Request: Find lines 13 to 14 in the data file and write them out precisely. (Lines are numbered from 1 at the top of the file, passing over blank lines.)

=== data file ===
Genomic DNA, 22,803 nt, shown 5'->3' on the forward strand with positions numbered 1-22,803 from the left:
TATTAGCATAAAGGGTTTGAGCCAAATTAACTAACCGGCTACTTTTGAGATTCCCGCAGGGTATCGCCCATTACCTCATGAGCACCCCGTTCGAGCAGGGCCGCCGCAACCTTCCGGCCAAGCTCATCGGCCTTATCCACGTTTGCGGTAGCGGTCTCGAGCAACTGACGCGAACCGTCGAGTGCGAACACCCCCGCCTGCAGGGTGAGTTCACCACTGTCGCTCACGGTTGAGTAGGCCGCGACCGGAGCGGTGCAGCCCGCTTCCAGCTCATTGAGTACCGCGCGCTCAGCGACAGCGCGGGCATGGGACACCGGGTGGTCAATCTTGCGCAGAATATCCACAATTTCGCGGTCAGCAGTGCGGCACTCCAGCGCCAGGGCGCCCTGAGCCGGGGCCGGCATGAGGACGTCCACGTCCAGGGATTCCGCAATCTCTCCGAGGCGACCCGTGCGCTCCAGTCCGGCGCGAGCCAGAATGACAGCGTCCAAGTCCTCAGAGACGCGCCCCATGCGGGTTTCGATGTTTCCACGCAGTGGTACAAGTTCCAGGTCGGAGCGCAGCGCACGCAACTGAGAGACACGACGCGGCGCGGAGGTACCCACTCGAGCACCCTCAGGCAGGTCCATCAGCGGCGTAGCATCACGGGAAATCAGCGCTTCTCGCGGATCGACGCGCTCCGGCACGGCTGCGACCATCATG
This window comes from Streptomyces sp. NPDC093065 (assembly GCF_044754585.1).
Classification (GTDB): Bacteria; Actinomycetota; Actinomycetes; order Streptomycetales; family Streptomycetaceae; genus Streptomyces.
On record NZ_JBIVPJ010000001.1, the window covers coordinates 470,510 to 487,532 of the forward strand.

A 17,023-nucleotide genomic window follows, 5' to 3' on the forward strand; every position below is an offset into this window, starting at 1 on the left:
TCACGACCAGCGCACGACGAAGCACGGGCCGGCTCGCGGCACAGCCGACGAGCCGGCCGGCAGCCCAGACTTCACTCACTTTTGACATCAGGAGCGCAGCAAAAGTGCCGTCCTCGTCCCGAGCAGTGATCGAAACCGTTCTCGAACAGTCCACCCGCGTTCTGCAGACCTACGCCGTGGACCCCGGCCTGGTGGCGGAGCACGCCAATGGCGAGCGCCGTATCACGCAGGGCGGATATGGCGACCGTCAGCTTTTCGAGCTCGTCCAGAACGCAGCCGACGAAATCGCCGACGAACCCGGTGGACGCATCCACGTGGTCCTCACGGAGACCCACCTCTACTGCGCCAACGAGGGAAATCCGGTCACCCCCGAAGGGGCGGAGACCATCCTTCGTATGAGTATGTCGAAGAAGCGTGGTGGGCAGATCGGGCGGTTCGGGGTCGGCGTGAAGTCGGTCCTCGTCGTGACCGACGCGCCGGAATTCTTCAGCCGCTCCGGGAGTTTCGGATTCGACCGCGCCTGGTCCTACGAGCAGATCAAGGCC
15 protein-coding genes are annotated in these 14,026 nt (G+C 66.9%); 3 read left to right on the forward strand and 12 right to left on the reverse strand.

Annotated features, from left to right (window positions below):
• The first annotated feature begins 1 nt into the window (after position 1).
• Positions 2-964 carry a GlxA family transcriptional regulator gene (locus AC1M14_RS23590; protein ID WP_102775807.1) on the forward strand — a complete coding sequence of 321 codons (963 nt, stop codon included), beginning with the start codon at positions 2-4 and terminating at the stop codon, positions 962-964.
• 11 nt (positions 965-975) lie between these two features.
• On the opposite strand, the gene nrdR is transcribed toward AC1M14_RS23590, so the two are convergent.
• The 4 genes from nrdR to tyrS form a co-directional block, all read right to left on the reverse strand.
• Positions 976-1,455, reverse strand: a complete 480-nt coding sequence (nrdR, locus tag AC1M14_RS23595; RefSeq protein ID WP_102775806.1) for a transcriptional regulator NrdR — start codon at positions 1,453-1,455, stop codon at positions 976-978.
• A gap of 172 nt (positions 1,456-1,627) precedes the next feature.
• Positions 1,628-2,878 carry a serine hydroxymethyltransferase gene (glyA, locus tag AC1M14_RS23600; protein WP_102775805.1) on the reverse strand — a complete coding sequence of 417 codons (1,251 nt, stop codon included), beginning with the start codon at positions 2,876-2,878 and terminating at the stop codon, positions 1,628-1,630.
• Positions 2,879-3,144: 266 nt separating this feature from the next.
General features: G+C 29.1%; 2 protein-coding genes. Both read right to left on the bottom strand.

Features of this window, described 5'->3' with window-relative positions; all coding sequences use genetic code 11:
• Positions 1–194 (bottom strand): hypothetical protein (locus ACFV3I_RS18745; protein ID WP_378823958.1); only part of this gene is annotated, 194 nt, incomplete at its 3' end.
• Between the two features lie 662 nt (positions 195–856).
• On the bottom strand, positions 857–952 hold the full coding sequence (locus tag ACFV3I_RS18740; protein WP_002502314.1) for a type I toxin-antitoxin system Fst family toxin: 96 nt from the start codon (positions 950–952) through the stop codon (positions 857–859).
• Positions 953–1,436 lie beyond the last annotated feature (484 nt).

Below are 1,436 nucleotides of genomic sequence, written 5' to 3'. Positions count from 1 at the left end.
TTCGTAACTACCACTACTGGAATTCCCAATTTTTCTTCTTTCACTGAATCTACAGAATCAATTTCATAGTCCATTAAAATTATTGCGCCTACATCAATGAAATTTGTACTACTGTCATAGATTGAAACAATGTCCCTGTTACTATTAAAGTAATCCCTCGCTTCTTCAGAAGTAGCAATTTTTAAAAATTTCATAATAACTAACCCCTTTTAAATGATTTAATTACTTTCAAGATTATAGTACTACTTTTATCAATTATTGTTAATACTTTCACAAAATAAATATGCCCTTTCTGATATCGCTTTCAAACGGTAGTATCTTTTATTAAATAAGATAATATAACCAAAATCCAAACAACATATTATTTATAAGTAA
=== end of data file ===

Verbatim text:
• On the opposite strand, the gene nrdR is transcribed toward AC1M14_RS23590, so the two are convergent.
• The 4 genes from nrdR to tyrS form a co-directional block, all read right to left on the reverse strand.